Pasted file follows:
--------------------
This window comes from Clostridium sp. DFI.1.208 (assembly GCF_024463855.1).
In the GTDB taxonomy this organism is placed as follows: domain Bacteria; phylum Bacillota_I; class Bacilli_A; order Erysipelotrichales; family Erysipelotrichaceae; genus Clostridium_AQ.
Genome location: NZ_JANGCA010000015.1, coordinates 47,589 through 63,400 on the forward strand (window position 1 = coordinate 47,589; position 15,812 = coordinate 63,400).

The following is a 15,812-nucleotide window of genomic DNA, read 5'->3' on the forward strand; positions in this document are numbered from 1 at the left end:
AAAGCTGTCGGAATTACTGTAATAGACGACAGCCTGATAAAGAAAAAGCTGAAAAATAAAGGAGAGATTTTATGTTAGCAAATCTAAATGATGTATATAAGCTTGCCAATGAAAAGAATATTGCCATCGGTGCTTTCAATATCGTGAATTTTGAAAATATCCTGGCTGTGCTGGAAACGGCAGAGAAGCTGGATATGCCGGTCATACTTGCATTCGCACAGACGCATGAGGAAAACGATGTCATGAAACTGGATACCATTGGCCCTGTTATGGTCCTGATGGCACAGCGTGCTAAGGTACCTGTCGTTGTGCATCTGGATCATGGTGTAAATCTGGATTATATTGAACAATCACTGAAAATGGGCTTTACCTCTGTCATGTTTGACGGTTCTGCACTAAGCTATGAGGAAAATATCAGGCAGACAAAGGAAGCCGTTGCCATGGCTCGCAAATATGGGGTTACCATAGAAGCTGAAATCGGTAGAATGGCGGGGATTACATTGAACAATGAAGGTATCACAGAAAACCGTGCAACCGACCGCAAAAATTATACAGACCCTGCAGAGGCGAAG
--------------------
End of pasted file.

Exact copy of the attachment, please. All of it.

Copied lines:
This window comes from Clostridium sp. DFI.1.208 (assembly GCF_024463855.1).
In the GTDB taxonomy this organism is placed as follows: domain Bacteria; phylum Bacillota_I; class Bacilli_A; order Erysipelotrichales; family Erysipelotrichaceae; genus Clostridium_AQ.
Genome location: NZ_JANGCA010000015.1, coordinates 47,589 through 63,400 on the forward strand (window position 1 = coordinate 47,589; position 15,812 = coordinate 63,400).

The following is a 15,812-nucleotide window of genomic DNA, read 5'->3' on the forward strand; positions in this document are numbered from 1 at the left end:
AAAGCTGTCGGAATTACTGTAATAGACGACAGCCTGATAAAGAAAAAGCTGAAAAATAAAGGAGAGATTTTATGTTAGCAAATCTAAATGATGTATATAAGCTTGCCAATGAAAAGAATATTGCCATCGGTGCTTTCAATATCGTGAATTTTGAAAATATCCTGGCTGTGCTGGAAACGGCAGAGAAGCTGGATATGCCGGTCATACTTGCATTCGCACAGACGCATGAGGAAAACGATGTCATGAAACTGGATACCATTGGCCCTGTTATGGTCCTGATGGCACAGCGTGCTAAGGTACCTGTCGTTGTGCATCTGGATCATGGTGTAAATCTGGATTATATTGAACAATCACTGAAAATGGGCTTTACCTCTGTCATGTTTGACGGTTCTGCACTAAGCTATGAGGAAAATATCAGGCAGACAAAGGAAGCCGTTGCCATGGCTCGCAAATATGGGGTTACCATAGAAGCTGAAATCGGTAGAATGGCGGGGATTACATTGAACAATGAAGGTATCACAGAAAACCGTGCAACCGACCGCAAAAATTATACAGACCCTGCAGAGGCGAAG